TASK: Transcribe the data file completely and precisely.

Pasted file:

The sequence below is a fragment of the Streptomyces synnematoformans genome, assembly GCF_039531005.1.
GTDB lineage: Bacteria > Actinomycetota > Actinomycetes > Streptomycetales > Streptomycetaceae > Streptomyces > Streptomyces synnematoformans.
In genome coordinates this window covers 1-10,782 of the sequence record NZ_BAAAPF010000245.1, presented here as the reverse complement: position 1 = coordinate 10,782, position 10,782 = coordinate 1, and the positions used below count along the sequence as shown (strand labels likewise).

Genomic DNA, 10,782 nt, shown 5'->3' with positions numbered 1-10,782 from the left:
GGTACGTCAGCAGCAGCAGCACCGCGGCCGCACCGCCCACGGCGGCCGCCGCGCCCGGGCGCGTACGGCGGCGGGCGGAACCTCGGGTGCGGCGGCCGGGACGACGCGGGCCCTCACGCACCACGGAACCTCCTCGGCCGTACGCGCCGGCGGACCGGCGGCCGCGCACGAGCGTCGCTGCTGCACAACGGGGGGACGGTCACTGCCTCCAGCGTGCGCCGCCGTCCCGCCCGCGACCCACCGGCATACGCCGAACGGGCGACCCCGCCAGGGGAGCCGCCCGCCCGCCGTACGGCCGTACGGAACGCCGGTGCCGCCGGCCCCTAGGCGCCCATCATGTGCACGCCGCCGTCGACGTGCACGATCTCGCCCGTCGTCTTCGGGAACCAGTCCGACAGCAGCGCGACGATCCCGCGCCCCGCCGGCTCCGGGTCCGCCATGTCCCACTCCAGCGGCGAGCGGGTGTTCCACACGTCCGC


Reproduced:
The sequence below is a fragment of the Streptomyces synnematoformans genome, assembly GCF_039531005.1.
GTDB lineage: Bacteria > Actinomycetota > Actinomycetes > Streptomycetales > Streptomycetaceae > Streptomyces > Streptomyces synnematoformans.
In genome coordinates this window covers 1-10,782 of the sequence record NZ_BAAAPF010000245.1, presented here as the reverse complement: position 1 = coordinate 10,782, position 10,782 = coordinate 1, and the positions used below count along the sequence as shown (strand labels likewise).

Genomic DNA, 10,782 nt, shown 5'->3' with positions numbered 1-10,782 from the left:
GGTACGTCAGCAGCAGCAGCACCGCGGCCGCACCGCCCACGGCGGCCGCCGCGCCCGGGCGCGTACGGCGGCGGGCGGAACCTCGGGTGCGGCGGCCGGGACGACGCGGGCCCTCACGCACCACGGAACCTCCTCGGCCGTACGCGCCGGCGGACCGGCGGCCGCGCACGAGCGTCGCTGCTGCACAACGGGGGGACGGTCACTGCCTCCAGCGTGCGCCGCCGTCCCGCCCGCGACCCACCGGCATACGCCGAACGGGCGACCCCGCCAGGGGAGCCGCCCGCCCGCCGTACGGCCGTACGGAACGCCGGTGCCGCCGGCCCCTAGGCGCCCATCATGTGCACGCCGCCGTCGACGTGCACGATCTCGCCCGTCGTCTTCGGGAACCAGTCCGACAGCAGCGCGACGATCCCGCGCCCCGCCGGCTCCGGGTCCGCCATGTCCCACTCCAGCGGCGAGCGGGTGTTCCACACGTCCGC